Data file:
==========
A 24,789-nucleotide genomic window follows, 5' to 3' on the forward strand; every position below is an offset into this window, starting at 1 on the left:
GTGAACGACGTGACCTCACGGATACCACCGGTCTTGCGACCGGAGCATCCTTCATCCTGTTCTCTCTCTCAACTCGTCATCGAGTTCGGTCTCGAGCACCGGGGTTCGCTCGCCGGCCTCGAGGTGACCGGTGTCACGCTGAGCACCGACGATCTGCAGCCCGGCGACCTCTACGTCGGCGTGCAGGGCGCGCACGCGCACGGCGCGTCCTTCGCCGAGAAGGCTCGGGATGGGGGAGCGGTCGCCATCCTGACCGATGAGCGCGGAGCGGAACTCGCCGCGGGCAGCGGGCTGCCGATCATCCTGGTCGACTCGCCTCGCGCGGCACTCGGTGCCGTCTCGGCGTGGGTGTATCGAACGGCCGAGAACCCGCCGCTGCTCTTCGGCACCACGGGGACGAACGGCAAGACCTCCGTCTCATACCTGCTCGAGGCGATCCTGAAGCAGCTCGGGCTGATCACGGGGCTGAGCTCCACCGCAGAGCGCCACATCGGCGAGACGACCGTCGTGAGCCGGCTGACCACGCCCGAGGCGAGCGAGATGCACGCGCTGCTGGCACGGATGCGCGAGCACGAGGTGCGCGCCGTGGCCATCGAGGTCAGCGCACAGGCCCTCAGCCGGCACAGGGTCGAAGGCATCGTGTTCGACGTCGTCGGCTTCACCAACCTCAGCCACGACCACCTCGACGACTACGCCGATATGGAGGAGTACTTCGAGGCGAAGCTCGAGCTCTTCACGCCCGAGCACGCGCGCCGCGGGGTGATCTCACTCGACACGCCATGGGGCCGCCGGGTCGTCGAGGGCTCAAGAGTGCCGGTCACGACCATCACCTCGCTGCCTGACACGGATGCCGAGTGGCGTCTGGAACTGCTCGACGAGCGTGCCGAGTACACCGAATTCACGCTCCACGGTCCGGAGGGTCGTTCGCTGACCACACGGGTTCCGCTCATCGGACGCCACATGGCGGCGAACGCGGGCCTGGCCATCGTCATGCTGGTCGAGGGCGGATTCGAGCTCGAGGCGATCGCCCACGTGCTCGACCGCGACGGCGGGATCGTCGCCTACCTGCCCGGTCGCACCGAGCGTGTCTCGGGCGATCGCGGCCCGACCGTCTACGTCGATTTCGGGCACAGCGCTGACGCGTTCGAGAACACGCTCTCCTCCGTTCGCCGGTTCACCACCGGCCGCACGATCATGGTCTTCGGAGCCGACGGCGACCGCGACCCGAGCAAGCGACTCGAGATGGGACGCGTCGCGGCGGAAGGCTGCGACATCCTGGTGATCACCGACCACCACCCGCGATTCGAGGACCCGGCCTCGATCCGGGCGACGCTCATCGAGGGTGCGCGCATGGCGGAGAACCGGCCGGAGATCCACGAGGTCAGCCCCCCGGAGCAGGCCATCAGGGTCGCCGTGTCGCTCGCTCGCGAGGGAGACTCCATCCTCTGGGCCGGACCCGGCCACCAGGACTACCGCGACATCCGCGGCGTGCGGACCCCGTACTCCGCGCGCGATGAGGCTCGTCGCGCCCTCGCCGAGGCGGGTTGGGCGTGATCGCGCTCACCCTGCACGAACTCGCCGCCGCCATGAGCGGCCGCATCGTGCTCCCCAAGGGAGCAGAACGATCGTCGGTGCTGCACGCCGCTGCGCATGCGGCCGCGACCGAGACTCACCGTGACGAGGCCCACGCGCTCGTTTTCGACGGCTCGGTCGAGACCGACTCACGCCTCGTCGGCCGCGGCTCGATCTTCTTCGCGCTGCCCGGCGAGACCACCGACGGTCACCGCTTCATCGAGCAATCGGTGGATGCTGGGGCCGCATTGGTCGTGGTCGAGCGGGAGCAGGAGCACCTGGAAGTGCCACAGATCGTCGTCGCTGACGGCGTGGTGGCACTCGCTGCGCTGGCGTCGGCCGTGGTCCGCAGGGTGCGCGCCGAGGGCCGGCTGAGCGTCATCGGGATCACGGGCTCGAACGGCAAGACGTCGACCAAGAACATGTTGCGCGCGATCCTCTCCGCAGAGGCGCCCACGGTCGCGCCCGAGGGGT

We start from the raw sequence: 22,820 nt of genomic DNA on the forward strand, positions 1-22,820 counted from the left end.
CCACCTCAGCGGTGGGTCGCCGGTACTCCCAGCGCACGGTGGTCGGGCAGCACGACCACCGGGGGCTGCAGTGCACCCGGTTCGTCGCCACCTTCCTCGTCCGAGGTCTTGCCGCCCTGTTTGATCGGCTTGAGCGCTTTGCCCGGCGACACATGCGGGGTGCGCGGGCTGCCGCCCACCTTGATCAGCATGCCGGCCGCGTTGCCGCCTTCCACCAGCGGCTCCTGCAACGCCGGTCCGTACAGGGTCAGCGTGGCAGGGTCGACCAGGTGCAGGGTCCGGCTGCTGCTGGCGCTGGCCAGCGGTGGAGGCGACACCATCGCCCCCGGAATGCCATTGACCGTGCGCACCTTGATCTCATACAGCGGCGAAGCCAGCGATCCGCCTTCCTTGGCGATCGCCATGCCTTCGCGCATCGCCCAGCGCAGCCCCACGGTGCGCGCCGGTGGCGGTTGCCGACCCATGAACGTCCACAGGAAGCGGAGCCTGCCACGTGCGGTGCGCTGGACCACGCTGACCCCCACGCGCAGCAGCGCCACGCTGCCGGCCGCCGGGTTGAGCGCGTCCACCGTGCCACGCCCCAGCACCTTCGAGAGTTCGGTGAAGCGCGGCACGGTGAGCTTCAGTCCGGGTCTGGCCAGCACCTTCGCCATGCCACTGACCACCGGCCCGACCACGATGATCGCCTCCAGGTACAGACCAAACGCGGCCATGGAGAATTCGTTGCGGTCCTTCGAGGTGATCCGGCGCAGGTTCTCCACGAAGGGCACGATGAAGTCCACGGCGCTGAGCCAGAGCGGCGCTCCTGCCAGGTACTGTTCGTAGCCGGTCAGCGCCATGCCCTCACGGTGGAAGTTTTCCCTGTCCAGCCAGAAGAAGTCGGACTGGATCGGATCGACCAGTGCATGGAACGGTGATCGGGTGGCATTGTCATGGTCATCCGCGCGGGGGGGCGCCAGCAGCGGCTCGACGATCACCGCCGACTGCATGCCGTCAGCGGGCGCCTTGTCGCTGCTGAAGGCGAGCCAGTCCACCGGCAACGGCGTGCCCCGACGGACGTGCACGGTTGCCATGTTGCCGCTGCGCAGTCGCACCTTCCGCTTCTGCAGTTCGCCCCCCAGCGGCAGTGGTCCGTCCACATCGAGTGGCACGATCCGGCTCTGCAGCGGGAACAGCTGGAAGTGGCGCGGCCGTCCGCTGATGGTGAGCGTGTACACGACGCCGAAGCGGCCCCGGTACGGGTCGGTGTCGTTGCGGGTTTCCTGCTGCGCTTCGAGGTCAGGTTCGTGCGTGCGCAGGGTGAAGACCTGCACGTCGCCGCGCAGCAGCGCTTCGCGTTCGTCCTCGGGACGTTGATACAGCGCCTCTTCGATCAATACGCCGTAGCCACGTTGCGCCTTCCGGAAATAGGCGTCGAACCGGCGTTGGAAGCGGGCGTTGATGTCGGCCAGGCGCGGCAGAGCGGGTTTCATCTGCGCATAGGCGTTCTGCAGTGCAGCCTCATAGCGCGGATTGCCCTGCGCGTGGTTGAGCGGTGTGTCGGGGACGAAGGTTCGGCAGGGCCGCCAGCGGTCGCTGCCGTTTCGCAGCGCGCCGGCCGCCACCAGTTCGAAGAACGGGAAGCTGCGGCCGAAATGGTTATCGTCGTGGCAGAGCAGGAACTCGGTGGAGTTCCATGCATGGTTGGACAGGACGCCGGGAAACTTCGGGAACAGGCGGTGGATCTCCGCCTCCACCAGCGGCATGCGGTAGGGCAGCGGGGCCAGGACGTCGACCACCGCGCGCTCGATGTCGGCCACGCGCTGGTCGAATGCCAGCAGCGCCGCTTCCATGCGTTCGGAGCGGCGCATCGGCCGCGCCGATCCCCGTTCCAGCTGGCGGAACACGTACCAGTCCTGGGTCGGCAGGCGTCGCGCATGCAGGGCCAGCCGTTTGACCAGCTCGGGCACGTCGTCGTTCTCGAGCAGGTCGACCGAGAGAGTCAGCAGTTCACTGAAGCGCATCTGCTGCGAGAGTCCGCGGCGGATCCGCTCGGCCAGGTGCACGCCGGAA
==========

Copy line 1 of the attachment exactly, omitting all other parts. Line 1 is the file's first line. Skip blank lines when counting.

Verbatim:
A 24,789-nucleotide genomic window follows, 5' to 3' on the forward strand; every position below is an offset into this window, starting at 1 on the left: